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Here and Now! The Autobiography of Pat Martino Hardcover – October 25, 2011


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Product Details

  • Hardcover: 224 pages
  • Publisher: Backbeat (October 25, 2011)
  • Language: English
  • ISBN-10: 1617130273
  • ISBN-13: 978-1617130274
  • Product Dimensions: 0.8 x 6.3 x 9 inches
  • Shipping Weight: 1.2 pounds (View shipping rates and policies)
  • Average Customer Review: 4.9 out of 5 stars  See all reviews (14 customer reviews)
  • Amazon Best Sellers Rank: #524,054 in Books (See Top 100 in Books)

Editorial Reviews

About the Author

PAT MARTINO is an acclaimed guitarist, composer, and bandleader whose staggering artistic output since the mid-1960s for the Prestige, Muse, Warner Bros. and Blue Note labels ranks him among the premier players of his instrument. Struck down at the peak of his popularity in 1980 by a life-threatening brain aneurysm, he has made a remarkable recovery and in recent years has returned to his former glory as one of the greatest guitar players. BILL MILKOWSKI has been covering the jazz and blues scene since 1974. He is a regular contributor to Jazz Times and Absolute Sound magazines and his work has appeared in Guitar Player, Bass Player, Drum!, Modern Drummer, Jazziz, DownBeat, and Jazzthing. He is also the author of Jaco: The Extraordinary and Tragic Life of Jaco Pastorius (Backbeat Books).

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Customer Reviews

4.9 out of 5 stars
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The nearly fatal aneurysm that could have robbed the world of one if its greatest citizens .
Troy Wheeler
Pat Martino has given us a real treasure here: a sharp, detailed glimpse into a fascinating life lived during one of the golden eras of American music.
Phillyson
I got addicted to the book, had to force myself to take reading breaks in order to grab a bite or catch some sleep while i was reading it.
bb

Most Helpful Customer Reviews

11 of 11 people found the following review helpful By Troy Wheeler on October 23, 2011
Format: Hardcover Verified Purchase
I have read the entire book!

It enlightens but gently disappoints to some degree.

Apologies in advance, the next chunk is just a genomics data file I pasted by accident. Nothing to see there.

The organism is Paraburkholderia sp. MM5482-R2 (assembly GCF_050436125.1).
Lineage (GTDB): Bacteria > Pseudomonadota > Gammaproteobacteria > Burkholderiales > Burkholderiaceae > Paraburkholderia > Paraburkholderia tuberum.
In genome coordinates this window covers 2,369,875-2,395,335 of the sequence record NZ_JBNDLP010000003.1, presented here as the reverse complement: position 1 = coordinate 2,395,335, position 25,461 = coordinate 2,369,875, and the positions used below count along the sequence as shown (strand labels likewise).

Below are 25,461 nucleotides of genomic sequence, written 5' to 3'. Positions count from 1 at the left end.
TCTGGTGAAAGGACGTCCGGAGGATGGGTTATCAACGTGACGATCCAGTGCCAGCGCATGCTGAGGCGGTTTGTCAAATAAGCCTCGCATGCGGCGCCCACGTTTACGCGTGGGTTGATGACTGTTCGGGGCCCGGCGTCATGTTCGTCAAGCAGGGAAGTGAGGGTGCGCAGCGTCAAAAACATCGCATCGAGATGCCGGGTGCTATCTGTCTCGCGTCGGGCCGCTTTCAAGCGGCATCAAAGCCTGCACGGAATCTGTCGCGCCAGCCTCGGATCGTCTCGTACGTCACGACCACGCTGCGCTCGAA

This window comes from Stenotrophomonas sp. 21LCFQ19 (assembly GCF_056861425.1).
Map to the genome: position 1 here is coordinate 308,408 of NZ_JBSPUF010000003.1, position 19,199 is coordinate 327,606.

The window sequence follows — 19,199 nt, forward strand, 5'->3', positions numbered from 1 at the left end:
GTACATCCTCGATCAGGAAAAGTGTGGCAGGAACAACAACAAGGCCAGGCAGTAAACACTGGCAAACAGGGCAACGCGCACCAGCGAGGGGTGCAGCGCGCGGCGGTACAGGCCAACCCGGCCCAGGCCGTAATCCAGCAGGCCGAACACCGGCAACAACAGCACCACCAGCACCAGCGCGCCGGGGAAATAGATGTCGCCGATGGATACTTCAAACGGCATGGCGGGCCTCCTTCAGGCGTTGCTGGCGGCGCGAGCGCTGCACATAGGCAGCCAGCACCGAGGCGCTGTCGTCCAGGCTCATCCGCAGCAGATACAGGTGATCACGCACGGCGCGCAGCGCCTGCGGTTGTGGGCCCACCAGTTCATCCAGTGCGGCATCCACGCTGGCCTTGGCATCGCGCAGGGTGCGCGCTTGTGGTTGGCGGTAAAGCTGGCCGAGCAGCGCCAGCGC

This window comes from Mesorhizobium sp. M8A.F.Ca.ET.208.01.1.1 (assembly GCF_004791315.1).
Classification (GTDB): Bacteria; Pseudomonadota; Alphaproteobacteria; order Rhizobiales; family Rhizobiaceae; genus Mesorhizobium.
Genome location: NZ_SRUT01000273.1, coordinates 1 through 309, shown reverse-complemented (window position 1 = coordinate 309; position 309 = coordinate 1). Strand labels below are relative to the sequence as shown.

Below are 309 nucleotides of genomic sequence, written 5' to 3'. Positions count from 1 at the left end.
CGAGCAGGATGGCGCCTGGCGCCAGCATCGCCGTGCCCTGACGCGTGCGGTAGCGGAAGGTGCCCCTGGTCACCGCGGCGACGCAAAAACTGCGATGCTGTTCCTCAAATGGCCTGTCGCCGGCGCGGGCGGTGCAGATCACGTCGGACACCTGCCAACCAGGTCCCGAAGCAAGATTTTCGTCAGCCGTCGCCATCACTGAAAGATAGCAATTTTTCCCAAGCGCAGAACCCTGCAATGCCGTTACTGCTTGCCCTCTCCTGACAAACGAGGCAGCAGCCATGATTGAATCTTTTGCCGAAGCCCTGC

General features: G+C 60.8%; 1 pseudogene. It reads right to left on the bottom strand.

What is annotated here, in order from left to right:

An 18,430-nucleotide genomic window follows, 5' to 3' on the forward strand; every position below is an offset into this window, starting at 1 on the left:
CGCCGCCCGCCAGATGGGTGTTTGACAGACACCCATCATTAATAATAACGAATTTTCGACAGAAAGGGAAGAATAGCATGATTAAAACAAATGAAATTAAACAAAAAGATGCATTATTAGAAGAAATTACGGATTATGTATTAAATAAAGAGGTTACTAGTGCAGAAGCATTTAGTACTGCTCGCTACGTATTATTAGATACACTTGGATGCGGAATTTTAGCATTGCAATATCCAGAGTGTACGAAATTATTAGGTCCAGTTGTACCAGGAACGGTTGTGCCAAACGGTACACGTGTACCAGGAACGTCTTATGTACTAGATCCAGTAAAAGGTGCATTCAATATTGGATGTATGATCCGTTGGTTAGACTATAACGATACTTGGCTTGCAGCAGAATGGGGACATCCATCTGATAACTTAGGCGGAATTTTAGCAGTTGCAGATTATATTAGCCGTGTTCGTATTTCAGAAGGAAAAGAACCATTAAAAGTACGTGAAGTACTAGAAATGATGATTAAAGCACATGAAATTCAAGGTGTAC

This book reveals Pat's personal history through a series of interviews in which Pat describes/discusses:

. The nearly fatal aneurysm that could have robbed the world of one if its greatest citizens

. His relationship with his parents

. His relationship with his wives (It was really a pleasure to read about Ayako... In front of every great man, there is a great Woman!)

. What it was like growing up in South Philly

. The various musicians that Pat had the opportunity to apprentice with early in his career.

. The inevitable comparison between Pat and George Benson! It is really interesting to read what the other guitarist who are interviewed have to say about this subject!

. Pat's sacred geometry system

Lastly, I would have wished that the author would have delved into all of the guitars/amps/setups that Pat has used over his career to create that fluid sound he's associated with.

Also, the discography listed at the back of the book doesn't mention the Bobby Pierce session in which Pat plays as a sideman.

This is a worthy read for any true admirer of Pat Martino.

However, by books end, you are left with the feeling the author could have given us a little bit more!
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10 of 10 people found the following review helpful By Phillyson on December 21, 2011
Format: Hardcover Verified Purchase
Pat Martino has given us a real treasure here: a sharp, detailed glimpse into a fascinating life lived during one of the golden eras of American music. Who but Pat Martino could write a memoir that effortlessly moves from discussions of Zen and expanded consciousness to street descriptions of Harlem in the mid-60s?